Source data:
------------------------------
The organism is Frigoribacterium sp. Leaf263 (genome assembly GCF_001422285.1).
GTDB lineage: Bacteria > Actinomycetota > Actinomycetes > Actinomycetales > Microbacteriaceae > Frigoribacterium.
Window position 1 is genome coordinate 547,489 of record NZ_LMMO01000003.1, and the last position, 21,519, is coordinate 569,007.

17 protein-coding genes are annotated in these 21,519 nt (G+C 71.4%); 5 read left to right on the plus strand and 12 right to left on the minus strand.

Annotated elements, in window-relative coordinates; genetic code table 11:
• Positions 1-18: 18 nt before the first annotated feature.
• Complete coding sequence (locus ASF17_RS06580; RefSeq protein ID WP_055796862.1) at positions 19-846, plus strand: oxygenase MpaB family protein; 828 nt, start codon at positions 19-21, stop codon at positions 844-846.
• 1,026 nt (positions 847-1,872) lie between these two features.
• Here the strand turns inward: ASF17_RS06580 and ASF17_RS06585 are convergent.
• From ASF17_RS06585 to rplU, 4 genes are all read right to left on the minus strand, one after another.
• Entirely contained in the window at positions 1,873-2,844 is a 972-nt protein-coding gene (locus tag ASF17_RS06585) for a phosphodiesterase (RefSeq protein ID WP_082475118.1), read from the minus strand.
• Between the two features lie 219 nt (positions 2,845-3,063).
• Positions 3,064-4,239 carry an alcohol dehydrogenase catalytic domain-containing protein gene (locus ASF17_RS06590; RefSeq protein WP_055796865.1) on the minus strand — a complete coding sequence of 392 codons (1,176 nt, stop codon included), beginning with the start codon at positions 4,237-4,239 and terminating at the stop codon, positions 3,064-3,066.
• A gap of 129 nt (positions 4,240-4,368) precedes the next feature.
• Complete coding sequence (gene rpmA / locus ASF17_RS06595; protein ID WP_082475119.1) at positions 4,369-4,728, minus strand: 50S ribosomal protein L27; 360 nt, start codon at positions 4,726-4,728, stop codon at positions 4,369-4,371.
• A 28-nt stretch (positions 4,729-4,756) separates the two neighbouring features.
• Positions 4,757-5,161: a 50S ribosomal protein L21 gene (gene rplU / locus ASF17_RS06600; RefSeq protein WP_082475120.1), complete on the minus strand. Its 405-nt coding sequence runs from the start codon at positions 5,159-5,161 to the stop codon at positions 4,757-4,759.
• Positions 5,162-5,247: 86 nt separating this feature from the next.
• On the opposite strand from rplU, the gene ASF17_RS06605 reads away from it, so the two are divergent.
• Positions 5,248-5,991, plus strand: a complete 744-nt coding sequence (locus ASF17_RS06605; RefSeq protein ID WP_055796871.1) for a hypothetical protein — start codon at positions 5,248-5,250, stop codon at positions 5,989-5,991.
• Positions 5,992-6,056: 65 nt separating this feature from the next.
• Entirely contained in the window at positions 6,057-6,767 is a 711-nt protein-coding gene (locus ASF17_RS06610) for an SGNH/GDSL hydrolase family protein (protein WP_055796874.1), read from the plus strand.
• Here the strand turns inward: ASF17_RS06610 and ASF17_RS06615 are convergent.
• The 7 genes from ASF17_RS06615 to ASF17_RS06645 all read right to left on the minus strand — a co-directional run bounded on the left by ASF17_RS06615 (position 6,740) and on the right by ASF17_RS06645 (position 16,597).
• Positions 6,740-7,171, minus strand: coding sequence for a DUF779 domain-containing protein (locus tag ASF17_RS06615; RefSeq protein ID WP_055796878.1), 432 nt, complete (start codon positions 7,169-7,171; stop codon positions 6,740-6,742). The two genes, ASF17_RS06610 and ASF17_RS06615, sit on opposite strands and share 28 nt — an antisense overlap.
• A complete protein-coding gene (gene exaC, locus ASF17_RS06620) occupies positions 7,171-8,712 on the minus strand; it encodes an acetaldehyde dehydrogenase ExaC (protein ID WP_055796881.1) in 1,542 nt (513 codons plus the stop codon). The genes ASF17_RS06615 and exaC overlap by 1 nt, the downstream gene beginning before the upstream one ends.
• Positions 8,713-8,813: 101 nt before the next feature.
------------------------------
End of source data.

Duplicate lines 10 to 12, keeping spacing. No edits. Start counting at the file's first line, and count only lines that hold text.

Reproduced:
• From ASF17_RS06585 to rplU, 4 genes are all read right to left on the minus strand, one after another.
• Entirely contained in the window at positions 1,873-2,844 is a 972-nt protein-coding gene (locus tag ASF17_RS06585) for a phosphodiesterase (RefSeq protein ID WP_082475118.1), read from the minus strand.
• Between the two features lie 219 nt (positions 2,845-3,063).